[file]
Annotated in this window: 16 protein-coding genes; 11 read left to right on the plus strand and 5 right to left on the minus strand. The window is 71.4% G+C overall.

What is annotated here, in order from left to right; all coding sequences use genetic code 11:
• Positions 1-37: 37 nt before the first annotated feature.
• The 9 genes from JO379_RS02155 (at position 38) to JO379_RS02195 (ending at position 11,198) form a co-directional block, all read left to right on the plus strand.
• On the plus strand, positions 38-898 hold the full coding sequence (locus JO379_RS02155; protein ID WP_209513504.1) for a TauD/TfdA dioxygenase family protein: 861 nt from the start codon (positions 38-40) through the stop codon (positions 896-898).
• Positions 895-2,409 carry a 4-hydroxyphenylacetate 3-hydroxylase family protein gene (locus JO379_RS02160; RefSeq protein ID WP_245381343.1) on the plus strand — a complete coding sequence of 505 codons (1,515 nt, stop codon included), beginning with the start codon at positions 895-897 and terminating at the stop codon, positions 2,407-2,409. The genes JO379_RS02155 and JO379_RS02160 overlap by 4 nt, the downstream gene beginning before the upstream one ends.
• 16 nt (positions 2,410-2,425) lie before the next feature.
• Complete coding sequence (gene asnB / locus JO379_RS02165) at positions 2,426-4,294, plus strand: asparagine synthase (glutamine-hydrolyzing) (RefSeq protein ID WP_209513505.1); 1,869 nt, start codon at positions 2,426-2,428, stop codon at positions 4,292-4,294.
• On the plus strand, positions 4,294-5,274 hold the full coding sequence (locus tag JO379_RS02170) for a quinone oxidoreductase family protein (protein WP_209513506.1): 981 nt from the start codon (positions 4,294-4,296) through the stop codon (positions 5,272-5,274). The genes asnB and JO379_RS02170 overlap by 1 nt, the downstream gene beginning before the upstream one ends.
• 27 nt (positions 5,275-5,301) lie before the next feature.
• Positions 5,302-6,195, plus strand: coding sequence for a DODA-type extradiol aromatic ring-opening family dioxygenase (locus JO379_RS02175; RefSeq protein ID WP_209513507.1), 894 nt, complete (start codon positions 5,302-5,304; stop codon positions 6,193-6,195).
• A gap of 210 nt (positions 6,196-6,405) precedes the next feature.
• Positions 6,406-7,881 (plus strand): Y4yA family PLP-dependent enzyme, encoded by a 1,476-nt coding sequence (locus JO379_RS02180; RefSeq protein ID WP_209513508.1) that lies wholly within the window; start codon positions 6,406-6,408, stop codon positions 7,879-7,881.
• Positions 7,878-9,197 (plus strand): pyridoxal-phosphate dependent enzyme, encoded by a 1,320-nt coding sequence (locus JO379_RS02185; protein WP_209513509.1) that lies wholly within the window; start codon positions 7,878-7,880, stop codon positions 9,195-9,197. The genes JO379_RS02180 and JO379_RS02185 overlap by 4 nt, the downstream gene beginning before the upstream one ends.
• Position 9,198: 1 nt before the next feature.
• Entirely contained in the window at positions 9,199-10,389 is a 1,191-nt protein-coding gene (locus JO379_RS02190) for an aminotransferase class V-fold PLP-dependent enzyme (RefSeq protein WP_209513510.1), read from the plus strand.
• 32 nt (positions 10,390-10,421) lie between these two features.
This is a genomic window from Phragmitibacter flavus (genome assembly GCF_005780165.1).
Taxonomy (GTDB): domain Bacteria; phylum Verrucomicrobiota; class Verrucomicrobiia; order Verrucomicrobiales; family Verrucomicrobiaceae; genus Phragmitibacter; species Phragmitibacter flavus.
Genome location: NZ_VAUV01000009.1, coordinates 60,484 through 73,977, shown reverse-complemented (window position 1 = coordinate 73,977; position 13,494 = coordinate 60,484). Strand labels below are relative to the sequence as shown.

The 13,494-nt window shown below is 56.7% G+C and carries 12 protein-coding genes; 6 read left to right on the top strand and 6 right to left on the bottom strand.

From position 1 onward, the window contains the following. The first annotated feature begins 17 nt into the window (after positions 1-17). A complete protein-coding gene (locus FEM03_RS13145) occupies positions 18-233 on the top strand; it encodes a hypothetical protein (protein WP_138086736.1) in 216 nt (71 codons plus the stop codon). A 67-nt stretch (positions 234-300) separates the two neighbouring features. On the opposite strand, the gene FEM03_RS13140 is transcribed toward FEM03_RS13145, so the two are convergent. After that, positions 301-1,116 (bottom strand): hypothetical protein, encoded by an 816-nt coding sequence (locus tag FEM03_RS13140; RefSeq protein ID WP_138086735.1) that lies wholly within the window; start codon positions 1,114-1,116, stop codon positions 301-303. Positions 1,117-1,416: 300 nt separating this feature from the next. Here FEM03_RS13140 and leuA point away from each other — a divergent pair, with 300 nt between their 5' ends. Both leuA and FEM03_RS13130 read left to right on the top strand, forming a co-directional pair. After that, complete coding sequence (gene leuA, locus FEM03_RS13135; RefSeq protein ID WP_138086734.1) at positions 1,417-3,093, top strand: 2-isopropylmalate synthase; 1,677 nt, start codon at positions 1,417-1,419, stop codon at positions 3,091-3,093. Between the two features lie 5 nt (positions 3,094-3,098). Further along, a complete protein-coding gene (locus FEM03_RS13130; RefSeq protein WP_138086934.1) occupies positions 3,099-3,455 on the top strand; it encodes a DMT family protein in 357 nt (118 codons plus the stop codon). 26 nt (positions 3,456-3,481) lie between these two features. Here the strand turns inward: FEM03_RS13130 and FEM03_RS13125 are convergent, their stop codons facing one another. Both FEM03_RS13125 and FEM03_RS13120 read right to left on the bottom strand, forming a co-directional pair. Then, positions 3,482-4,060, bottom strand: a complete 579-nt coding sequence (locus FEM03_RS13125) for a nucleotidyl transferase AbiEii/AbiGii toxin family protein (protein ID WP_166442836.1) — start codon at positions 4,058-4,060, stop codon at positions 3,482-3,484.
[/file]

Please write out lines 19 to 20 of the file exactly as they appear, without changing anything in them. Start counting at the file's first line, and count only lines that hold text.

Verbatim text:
Taxonomy (GTDB): domain Bacteria; phylum Verrucomicrobiota; class Verrucomicrobiia; order Verrucomicrobiales; family Verrucomicrobiaceae; genus Phragmitibacter; species Phragmitibacter flavus.
Genome location: NZ_VAUV01000009.1, coordinates 60,484 through 73,977, shown reverse-complemented (window position 1 = coordinate 73,977; position 13,494 = coordinate 60,484). Strand labels below are relative to the sequence as shown.